Why Lisp?


There is a number of reasons why Common Lisp was chosen as the language for CRAM.


Due to its powerful macro mechanism Lisp is known to be good for implementing domain-specific programming languages. This characteristic was extensively used during the implementation of CRAM: a new reactive planning language CPL (CRAM Plan Language) was developed for CRAM. It is used for programming cognition-enabled control systems and is based on RPL.

Code as first-class object

In Lisp, code is represented using standard data types (it is, basically, a List). Thus, code can be assigned to a variable, it can be generated at run-time, i.e., code that was generated on the fly can be executed straight away, using the powerful macros mechanism custom code can also be generated at compile time, and as any other data object code can also be easily modified by other code. That enables for automatic generation and transformation of robot plans.

Symbol as first-class object

Symbol is a built-in type in Lisp. In conventional programming languages symbolic data would usually be represented either as strings or enumerations, which both have their drawbacks. On the other hand, the existence of type “symbol” makes Lisp prefect for representing and processing symbolic data, and, in combination with the macro mechanism, makes it convenient for writing symbolic reasoning systems. CRAM has a custom Prolog interpreter (also written in Lisp) that can perform logic reasoning and, in addition, as opposed to traditional Prolog, use specialized inference methods (based on math etc.) for the cases when logical inference has a too large of a search space.

Rapid prototyping

Historically Lisp was an interpreted language. Although the compiler used in CRAM (Steel Bank Common Lisp) compiles every chunk of code unless explicitly asked to interpret it, Lisp is still very convenient for rapid prototyping. It has an interactive shell where new pieces of code can be immediately tested. It also supports hot swapping: it is possible to make changes in a chunk of code and recompile it at run time and the changes will immediately take place, without having to stop the program execution.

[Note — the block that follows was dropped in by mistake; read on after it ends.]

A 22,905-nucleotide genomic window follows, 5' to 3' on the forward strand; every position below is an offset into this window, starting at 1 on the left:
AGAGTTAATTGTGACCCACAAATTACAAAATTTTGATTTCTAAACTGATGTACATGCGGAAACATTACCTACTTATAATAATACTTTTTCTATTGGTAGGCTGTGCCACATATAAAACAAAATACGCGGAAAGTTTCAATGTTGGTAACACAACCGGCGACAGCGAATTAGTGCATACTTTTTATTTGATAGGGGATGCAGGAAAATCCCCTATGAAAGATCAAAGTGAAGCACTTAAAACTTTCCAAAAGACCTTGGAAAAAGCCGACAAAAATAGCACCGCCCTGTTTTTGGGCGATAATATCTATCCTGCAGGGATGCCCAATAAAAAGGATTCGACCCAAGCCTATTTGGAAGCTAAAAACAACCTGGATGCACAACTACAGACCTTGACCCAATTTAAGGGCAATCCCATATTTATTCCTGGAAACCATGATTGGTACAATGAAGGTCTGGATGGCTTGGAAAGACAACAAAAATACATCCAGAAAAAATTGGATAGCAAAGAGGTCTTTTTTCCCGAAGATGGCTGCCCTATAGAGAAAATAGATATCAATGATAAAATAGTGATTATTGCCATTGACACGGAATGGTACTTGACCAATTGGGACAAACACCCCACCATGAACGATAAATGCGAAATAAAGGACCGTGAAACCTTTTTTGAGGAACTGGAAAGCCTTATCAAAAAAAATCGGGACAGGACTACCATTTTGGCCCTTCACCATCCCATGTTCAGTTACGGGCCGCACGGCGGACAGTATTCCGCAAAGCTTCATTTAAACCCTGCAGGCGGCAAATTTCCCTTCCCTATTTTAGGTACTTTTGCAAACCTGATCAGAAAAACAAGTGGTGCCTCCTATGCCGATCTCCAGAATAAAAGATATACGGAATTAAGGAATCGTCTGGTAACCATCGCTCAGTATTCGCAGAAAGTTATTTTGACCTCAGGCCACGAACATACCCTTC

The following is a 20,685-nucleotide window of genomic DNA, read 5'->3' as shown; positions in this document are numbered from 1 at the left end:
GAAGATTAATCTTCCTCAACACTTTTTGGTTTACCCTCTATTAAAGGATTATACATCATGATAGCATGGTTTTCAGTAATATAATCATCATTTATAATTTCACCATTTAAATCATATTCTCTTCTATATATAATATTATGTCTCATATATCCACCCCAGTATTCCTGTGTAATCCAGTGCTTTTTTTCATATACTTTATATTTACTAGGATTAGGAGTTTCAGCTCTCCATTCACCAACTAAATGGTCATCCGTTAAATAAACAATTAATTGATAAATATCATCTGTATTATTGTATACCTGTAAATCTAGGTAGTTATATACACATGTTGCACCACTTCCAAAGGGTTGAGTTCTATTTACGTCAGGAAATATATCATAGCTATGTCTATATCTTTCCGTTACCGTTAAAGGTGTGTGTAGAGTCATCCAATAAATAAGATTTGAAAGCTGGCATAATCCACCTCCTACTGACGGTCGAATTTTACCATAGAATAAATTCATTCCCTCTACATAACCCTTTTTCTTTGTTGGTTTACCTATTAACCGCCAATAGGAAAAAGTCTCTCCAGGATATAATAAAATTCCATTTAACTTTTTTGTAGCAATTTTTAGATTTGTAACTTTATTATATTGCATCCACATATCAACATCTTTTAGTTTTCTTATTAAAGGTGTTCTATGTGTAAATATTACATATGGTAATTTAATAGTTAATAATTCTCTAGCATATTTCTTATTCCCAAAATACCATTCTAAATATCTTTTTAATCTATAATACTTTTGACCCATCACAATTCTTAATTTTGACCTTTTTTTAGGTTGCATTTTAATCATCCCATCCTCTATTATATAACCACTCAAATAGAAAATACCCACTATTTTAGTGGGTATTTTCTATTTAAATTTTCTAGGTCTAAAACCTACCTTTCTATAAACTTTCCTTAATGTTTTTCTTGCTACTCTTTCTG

The last but not the least reason for choosing Common Lisp is that it is a very powerful and flexible language and is fun to program with. In addition to supporting functional programming, it also has the advantages of the object-oriented programming languages, as it supports such concepts, as classes, multiple inheritance, function overloading etc. through Common Lisp Object System (CLOS), which is its built in facility.

Efficiency concerns

In terms of efficiency Lisp is generally faster than many languages, such as Python or Ruby, but, slower than, for example, C++ or Java 6 (based on the benchmarks from http://shootout.alioth.debian.org/ by the time of writing). However, CRAM runs on a robot in real-time and the robot usually has enough time to think about its future actions while performing current actions: physical execution of actions is in most cases slower than the computation, so efficiency is not a major concern in CRAM. In addition, SBCL has many possibilities to improve code using the optimization declarations when really needed.

Disadvantages of using Lisp

The choice of a programming language is, of course, always a trade-off of the advantages and disadvantages of using a certain language for a certain problem. Lisp for CRAM is not an exception.

One of the major problems with Lisp is that it is not widely accepted in the computer scientists community. Due to its functional programming nature it is really hard to get into for people that are used to the traditional imperative programming way of thinking. In the recent years though functional programming seems to finally be finding acceptance in the wider masses, so there is a good perspective also for Lisp.

Despite the SBCL compiler being an industrial strength product, as a language, Common Lisp was not designed with industry in mind. Its dynamic typing system, loose encapsulation, allowing for side-effects and the fact that it gives the programmer so much freedom and does not put many restrictions on the programming style, results in Lisp sacrificing robustness and security for expressiveness and ease of use. Generally, Common Lisp is more suitable for rapid prototyping and testing research approaches than for writing an industrial application. However, please note that CRAM does not claim to be an industrial library and is in fact a research tool.